LINCOLN, NEB. Nebraska might be nearing a settlement in the case in which it has been ordered to pay $151 million for blocking construction of nuclear waste dump within its borders, The Associated Press has learned.
Nebraska's representative to the Central Interstate Nuclear Waste Compact Commission told the AP on Monday that his counterparts from Kansas, Oklahoma, Arkansas and Louisiana are scheduled to go into executive session to discuss a possible settlement today at an annual meeting in Lincoln.
"I'm out of the process. But ... I will bring books along because they will go into executive session most of the day -- without me," Greg Hayden said.
Shawn Renner, one of the compact's lawyers, only would say that an executive session was planned.
"There is going to be an executive session ... in which litigation will be discussed," he said. "And that includes the bad-faith litigation ... that the state has indicted that it's trying to settle."
Nebraska has found itself running short on options to avoid paying the $151 million judgment it was ordered to pay for acting in bad faith in blocking the facility.
Lawmakers have been battling an ongoing budget crisis and have thus far been unable to agree on a way to pay the settlement. One possibility of reducing or eliminating the judgment would be to allow the dump to be built in Nebraska.
Calls to Atty. Gen. Jon Bruning's office seeking comment were not immediately returned.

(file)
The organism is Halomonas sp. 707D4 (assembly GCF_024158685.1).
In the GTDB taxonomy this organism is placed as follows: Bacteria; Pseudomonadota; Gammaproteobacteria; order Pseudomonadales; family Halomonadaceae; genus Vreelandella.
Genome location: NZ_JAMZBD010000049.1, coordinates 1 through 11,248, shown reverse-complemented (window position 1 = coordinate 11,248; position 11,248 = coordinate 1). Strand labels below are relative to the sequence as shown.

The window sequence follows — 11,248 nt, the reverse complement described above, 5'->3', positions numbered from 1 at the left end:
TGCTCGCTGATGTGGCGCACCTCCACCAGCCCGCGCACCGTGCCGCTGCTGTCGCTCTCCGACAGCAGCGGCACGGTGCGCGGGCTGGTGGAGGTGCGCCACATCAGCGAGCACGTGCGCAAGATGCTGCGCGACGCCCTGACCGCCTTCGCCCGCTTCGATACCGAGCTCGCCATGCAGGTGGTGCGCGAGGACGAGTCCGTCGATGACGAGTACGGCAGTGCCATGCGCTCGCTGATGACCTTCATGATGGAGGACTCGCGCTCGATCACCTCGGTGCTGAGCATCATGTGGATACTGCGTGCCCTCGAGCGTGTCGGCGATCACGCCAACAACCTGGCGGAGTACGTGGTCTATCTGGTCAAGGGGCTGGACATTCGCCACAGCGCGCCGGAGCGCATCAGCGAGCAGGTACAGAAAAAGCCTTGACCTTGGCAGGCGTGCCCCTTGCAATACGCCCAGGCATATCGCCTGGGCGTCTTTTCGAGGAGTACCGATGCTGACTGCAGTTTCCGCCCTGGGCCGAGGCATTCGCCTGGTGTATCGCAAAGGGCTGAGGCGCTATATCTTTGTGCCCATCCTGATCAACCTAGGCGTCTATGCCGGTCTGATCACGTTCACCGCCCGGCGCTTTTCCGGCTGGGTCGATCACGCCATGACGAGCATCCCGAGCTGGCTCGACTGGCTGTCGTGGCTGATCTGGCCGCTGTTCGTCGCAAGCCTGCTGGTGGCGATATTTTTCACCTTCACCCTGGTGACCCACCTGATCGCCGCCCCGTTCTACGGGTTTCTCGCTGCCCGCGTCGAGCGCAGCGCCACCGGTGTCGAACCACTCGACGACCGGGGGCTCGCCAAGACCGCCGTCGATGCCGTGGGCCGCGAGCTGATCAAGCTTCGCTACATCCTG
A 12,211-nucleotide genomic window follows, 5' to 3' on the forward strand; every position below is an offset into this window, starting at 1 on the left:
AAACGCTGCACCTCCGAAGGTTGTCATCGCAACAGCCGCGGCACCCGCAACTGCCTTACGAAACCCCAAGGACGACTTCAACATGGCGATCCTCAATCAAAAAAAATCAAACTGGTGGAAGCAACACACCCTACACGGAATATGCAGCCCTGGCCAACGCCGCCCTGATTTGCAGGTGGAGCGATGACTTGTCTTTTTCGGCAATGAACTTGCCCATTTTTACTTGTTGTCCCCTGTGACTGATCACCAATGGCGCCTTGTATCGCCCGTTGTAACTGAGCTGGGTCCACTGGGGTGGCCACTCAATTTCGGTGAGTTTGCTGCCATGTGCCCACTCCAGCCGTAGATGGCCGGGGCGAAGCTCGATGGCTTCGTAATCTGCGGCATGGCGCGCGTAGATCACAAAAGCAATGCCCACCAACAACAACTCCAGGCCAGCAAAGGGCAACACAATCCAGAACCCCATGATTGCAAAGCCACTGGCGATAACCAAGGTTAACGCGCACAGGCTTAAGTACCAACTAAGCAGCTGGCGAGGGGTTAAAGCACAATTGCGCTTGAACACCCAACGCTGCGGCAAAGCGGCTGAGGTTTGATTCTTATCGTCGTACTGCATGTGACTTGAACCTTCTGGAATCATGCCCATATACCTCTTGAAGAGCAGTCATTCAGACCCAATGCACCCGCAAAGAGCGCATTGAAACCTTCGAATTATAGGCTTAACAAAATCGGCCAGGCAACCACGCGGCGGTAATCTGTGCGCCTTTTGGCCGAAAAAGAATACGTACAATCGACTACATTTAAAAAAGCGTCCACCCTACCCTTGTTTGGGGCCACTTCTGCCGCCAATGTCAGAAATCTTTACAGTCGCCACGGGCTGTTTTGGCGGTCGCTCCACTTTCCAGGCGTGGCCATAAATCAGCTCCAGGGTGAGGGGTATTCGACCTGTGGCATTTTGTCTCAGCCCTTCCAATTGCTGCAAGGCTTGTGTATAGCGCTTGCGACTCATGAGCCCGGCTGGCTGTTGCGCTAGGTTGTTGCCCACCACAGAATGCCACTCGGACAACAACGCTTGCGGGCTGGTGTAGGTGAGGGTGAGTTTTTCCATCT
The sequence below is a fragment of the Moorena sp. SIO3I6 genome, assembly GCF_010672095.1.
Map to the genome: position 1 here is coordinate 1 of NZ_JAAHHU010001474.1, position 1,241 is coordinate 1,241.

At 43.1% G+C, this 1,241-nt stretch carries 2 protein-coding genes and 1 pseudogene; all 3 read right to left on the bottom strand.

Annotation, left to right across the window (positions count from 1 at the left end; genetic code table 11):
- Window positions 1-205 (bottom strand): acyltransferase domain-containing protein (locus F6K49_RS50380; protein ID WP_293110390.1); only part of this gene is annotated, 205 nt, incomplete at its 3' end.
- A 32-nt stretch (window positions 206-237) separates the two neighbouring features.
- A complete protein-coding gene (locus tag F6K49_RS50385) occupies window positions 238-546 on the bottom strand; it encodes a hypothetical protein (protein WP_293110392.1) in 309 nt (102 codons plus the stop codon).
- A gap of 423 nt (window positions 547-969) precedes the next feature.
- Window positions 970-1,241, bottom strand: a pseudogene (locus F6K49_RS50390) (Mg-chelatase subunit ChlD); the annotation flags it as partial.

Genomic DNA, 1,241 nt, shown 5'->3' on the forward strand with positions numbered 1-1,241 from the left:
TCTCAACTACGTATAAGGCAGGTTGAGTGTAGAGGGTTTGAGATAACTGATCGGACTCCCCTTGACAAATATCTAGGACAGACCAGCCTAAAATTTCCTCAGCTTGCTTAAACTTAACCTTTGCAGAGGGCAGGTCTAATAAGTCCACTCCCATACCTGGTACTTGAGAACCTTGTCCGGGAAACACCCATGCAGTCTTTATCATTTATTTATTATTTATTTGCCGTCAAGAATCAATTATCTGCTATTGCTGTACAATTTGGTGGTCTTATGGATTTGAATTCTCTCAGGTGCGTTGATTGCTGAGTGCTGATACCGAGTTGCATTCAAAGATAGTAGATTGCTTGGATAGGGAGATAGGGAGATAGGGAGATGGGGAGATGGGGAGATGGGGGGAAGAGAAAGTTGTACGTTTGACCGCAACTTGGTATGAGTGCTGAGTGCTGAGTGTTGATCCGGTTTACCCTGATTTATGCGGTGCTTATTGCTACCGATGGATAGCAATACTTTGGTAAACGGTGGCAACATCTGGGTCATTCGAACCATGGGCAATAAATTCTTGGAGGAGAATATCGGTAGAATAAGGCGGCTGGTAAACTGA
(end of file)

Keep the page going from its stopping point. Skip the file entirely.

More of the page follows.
In April, the full 8th U.S. Circuit Court of Appeals rejected Nebraska's request to rehear the case and an appeal of the judgment.
Earlier, a three-judge 8th Circuit panel upheld a 2002 ruling by U.S. District Judge Richard Kopf of Lincoln that the state acted in bad faith to block the compact from building the dump in Nebraska.
Kopf ruled that former Gov. Ben Nelson, now a U.S. senator, engaged in a politically motivated and orchestrated plot to keep the dump from being built in Nebraska. Kopf said Nelson's office directly interfered with the regulatory process.
Nebraska officials argued that they refused to license the dump in 1998 because of pollution concerns.
The appeals court rejected those claims, saying Nelson had campaigned on a pledge to block construction of the disposal facility.
Nebraska officials have not said whether they plan to appeal to the U.S. Supreme Court, although Gov. Mike Johanns has said he would prefer to settle the case out of court.
Renner would not say whether Nebraska has made a settlement offer.
"I'm not at liberty to talk about what has happened or what hasn't happened," he said.
It's been nearly a year since the other members of the compact voted to kick Nebraska out of the group. That decision to kick Nebraska out has been appealed to Kopf.